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1950s PA Turnpike Post Card Collection

During most of its first two decades the Pennsylvania Turnpike was promoted and considered by many as "The Crown Jewel" of the American highway system.  The highway was spoken in magnificent terms and was touted as a modern example of safe, high speed, and scenic travel.  However, soon after the birth of the Interstate system in 1956, the PA Turnpike would become outdated in comparison to the more modern Interstate.  During the 1960s, the first of many changes would occur on the Turnpike to make the highway more compliant with Interstate standards.    

Today, with ongoing construction and heavy traffic, it is difficult to imagine the wonder and charm that the Turnpike had in its first 20 years.  The 1950s PA Turnpike Postcard Collection captures the original turnpike prior to the creation of the Interstate Highway System.  The 18 postcards below includes original captions found on the back of the linen cards from the early 1950s. 

The Greatest of all "Man Made Wonders" in this Twentieth Century is the Pennsylvania Turnpike, over whose surface tens of millions have traveled on business or pleasure since its opening to traffic October 1, 1940.

A beauty view of Pennsylvania's Turnpike from the mountains between Sideling Hill, the longest tunnel, a mile and a quarter and Ray's Hill, the shortest tunnel under the mountains, between McConnellsburg and Everett, Pa. Note: This segment of the Turnpike was bypassed in 1968.

One of the seven tunnels carrying the Turnpike beneath formidable mountains, six were inherited from the old rail project.  The interior view of the Allegheny tunnel, near New Baltimore and the entrance to the Tuscarora is shown.  Others at Laurel, Allegheny, Ray's Hill, Sideling Hill, Tuscarora, Kittatinny, Blue Mountain.

Last word in tunnel lighting is accomplished by soft sodium lights at the entrances and non-glaring, bluish-green mercury lights inside.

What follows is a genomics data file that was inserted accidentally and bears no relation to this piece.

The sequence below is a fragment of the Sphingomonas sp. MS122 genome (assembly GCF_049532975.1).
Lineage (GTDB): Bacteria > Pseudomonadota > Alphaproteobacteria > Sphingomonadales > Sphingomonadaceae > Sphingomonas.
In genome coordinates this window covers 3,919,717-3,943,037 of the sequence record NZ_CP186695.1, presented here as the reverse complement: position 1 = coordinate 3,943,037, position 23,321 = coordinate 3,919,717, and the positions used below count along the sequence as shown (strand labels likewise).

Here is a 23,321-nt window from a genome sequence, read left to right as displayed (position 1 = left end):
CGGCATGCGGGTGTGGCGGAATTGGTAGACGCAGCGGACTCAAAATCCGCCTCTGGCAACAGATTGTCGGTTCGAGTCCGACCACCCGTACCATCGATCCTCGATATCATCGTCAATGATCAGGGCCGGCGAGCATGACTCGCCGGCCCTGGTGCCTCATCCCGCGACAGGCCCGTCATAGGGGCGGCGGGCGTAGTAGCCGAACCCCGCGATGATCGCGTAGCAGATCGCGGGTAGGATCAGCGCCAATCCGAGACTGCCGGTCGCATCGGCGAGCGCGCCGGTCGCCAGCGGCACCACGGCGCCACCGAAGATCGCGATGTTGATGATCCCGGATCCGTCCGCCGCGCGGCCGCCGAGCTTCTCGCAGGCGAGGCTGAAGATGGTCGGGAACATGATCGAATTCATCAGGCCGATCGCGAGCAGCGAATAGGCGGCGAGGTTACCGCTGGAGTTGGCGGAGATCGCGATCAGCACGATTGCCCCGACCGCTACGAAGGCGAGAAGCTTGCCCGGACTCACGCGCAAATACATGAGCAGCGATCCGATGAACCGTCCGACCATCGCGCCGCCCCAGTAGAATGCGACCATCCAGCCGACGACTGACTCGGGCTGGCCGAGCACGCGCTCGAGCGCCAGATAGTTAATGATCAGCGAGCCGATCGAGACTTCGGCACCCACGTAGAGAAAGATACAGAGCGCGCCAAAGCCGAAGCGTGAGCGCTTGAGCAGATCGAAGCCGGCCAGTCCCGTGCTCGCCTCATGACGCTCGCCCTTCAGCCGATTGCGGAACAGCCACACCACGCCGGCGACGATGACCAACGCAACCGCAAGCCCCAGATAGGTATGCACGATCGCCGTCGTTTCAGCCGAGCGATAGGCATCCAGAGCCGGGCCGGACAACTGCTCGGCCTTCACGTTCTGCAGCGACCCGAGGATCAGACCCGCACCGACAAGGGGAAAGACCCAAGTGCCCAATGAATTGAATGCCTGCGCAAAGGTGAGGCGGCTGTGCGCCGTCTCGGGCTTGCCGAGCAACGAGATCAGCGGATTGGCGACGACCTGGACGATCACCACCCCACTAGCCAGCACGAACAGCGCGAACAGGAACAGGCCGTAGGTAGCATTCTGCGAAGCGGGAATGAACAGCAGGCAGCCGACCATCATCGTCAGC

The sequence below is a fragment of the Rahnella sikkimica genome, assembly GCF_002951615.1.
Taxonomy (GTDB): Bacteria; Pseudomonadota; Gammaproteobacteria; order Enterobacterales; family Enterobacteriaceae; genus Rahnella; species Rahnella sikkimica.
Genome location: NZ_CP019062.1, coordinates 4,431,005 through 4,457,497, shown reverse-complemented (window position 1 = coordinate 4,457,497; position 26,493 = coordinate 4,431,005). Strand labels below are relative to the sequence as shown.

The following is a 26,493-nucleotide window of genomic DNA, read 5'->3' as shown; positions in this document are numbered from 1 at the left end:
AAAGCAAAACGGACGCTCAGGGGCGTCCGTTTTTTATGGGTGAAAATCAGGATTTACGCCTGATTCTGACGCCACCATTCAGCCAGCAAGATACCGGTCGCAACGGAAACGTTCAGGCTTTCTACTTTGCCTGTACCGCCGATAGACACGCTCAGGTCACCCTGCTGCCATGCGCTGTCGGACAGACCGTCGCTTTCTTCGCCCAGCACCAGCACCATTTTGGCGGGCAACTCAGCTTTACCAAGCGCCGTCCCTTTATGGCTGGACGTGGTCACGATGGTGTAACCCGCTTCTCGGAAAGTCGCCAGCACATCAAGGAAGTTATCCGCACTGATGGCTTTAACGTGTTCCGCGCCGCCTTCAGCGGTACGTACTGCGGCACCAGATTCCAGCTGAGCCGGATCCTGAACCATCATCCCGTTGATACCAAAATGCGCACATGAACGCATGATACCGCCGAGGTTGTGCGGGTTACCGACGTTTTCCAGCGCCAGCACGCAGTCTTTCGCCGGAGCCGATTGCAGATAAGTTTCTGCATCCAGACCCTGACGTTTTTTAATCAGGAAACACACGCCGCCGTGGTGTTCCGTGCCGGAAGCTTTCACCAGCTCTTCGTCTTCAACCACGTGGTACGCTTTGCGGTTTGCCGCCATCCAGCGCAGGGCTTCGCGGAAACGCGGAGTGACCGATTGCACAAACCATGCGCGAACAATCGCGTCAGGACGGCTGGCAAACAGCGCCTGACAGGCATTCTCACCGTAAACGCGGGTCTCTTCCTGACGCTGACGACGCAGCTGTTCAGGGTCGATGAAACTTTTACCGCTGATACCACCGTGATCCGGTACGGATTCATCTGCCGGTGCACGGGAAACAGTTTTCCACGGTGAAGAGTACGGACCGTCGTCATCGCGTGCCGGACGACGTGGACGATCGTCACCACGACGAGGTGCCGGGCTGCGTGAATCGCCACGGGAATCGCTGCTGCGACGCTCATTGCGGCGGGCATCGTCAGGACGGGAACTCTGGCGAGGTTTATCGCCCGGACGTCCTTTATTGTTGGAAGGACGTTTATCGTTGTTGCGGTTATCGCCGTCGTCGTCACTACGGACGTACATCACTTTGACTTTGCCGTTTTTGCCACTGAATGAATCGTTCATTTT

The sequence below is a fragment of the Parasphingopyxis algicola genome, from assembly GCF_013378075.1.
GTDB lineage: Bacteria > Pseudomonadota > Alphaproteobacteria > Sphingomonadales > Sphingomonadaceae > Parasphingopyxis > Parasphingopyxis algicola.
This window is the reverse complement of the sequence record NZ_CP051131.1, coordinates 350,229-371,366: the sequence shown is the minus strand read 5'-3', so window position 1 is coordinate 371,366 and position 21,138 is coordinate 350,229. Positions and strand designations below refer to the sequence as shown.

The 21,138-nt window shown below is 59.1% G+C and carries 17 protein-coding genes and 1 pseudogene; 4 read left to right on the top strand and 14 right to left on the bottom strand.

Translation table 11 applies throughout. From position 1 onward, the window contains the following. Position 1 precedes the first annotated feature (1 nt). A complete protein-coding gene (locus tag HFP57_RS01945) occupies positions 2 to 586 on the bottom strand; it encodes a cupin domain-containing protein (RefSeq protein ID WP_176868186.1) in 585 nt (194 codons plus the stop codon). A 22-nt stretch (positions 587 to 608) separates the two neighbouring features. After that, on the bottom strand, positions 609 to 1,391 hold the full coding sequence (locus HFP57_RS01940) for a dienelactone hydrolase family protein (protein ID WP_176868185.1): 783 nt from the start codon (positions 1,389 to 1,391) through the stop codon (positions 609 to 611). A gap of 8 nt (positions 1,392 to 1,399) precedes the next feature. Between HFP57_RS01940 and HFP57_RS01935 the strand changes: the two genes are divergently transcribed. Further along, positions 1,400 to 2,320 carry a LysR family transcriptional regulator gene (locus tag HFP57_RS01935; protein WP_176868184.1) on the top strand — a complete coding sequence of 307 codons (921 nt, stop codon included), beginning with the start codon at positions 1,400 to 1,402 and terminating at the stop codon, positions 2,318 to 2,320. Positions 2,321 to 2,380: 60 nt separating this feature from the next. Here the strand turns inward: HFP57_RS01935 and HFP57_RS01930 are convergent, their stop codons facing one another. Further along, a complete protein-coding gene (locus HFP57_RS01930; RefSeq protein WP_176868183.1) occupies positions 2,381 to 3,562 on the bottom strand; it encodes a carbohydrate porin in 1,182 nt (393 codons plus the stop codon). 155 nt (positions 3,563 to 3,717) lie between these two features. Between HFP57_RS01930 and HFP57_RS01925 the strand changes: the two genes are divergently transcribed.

A view on the 327 mile super highway at Bedford, Pa.

The Pennsylvania Turnpike is the safest of all high-speed highways.  Not only is it the safest, but the smoothest and the most beautiful.

SERVING THE TURNPIKE TOURIST - Throughout the entire length of the Turnpike, Service Stations and Restaurants are located on both east and west bound lanes of the system at convenient intervals.  Each Service Station provides a Restaraunt and Daily Bar Service and many of them have table service where hungry motorists can have a variety of delicious meals as the dining service is under the direct supervision and management of the celebrated caterer Howard Johnson.

For 327 miles - not a stop sign or traffic light - not a cross road or street - no grade over three percent on this modern super highway which, instead of climbing over tall peaks of the Alleghenies, dives through them in seven well ventilated, well illuminated tunnels.

Kittatinny and Blue Mountain Tunnels are called the "Twin Tunnels" as there is only 800 feet of daylight between them; one of the many interesting sights along the Pennsylvania Turnpike.

The Blue Mountain Interchange on the Pennsylvania Turnpike.

There are 24 Interchanges on the PennsylvaniaTurnpike - one at each end and 22 at intermediate points.  Each has an accelerating and decelerating lane which is adjacent and in addition to the regular highway lane.

The Pennsylvania Turnpike, five miles east of Bedford, crosses over the Lincoln Highway.  The two lane road looks antiquated.  Some distance past the Bedford "interchange" the Turnpike crosses the Lincoln Highway again, runs past the ruins of the historic iron works at Everett, then crosses the Lincoln for the last time.

Setting the style for highways of the future Pennsylvania's new super Turnpike is a model that will be hard to improve upon.  Its steepest grade is only 3%.

Allegheny River Bridge: The Turnpike has no crossings at grade.  There are a total of 652 crossings of all types either above or below grades.  Three of these crossings are of major proportion.  The Bridges spanning the Susquehanna, Beaver, and Allegheny Rivers.  The World's Greatest Highway.

MIDWAY STATION.  One of the deluxe service stations on the Penna. Turnpike, midway between Harrisburg and Pittsburgh, Pa. at Bedford Interchange.

The Turnpike winding its way through the beautiful mountains of Pennsylvania along the World's Greatest Highway.

THE WORLD'S GREATEST HIGHWAY SYSTEM - The Pennsylvania Turnpike System was constructed originally to breach the barriers formed by the Appalachian Mountain range and to facilitate free rapid movement of transportation between great centers of industry and population.

Aerial view of the "Dream Highway" showing a 100 ft. high fill and the "Clear Ridge Cut."  Largest cut in the Eastern part of the U.S. and known as Little Panama.
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